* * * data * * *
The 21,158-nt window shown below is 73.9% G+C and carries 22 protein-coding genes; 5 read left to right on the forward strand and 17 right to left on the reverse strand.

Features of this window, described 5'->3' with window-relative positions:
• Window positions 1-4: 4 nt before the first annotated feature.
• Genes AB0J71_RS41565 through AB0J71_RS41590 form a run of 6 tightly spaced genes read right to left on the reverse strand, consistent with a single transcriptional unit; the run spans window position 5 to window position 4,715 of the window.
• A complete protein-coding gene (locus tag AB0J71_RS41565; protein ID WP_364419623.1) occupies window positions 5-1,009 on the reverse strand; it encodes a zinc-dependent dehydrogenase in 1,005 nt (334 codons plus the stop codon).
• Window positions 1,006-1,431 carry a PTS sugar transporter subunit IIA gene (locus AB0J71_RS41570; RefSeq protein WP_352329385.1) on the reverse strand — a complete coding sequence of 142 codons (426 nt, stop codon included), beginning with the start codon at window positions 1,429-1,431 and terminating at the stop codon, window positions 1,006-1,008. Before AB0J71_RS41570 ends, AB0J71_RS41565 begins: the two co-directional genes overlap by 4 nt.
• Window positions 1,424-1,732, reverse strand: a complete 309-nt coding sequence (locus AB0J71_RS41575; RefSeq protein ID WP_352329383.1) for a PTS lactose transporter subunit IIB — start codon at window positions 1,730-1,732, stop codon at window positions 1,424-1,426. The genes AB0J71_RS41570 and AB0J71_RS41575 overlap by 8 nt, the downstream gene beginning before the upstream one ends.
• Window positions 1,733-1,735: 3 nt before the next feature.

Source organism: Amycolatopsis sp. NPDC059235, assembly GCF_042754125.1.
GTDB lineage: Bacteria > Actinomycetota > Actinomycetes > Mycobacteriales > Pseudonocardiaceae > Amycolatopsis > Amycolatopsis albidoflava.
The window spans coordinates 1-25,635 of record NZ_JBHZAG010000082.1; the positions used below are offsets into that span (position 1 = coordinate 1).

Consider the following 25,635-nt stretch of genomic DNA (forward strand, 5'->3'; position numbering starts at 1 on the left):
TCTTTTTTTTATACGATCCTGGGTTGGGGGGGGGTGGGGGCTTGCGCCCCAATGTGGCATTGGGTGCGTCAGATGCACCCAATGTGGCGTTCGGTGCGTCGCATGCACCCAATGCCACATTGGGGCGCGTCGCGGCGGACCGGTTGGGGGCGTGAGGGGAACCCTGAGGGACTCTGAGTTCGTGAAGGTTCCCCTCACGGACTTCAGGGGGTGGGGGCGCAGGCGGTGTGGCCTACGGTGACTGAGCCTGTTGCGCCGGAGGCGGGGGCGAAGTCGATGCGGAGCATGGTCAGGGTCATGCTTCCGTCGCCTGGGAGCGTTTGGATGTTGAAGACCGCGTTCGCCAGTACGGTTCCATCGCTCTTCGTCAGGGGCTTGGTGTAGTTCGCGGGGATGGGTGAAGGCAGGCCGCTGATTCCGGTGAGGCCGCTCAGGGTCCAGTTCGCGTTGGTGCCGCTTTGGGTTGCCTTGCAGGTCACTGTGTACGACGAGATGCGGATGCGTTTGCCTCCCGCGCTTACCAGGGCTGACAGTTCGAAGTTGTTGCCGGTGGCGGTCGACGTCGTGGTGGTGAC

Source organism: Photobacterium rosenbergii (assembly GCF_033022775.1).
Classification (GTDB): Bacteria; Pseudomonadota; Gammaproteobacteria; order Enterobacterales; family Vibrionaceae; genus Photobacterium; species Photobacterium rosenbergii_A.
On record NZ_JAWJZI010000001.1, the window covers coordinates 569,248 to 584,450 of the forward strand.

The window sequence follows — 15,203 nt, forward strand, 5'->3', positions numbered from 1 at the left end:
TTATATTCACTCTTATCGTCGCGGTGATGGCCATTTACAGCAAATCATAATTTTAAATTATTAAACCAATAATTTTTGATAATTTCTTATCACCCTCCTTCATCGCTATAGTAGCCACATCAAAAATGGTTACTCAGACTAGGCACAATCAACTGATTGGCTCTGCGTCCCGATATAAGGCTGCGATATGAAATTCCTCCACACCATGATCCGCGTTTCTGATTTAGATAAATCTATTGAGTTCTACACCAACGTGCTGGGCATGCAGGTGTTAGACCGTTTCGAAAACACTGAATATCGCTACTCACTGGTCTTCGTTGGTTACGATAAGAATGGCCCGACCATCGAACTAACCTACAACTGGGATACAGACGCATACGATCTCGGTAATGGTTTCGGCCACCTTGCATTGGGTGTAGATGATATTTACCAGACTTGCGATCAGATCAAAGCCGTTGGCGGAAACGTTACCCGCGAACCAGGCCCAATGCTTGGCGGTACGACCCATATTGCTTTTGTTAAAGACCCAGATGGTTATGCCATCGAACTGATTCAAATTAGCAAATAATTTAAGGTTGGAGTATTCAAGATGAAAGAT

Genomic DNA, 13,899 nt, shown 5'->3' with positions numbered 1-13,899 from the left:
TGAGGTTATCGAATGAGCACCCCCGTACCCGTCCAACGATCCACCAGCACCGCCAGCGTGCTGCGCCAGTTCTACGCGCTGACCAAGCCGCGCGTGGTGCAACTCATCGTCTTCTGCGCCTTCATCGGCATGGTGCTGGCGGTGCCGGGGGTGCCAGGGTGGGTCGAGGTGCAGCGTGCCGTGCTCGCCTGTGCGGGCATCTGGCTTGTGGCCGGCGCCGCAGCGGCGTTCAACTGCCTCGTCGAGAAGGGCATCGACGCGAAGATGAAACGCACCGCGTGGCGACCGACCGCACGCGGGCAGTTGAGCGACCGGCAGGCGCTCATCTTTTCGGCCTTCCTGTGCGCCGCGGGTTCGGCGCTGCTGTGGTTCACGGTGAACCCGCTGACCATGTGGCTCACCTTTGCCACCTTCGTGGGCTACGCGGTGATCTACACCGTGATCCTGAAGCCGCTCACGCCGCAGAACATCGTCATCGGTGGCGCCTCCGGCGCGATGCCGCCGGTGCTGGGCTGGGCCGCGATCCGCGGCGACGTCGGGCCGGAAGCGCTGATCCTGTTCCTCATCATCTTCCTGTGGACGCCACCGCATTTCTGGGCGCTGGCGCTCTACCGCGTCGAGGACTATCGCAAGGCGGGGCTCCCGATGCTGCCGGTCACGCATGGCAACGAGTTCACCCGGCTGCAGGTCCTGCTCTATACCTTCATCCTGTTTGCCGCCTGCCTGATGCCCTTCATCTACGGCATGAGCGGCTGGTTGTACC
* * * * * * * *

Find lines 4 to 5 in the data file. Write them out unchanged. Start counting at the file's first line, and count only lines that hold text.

• Genes AB0J71_RS41565 through AB0J71_RS41590 form a run of 6 tightly spaced genes read right to left on the reverse strand, consistent with a single transcriptional unit; the run spans window position 5 to window position 4,715 of the window.
• A complete protein-coding gene (locus tag AB0J71_RS41565; protein ID WP_364419623.1) occupies window positions 5-1,009 on the reverse strand; it encodes a zinc-dependent dehydrogenase in 1,005 nt (334 codons plus the stop codon).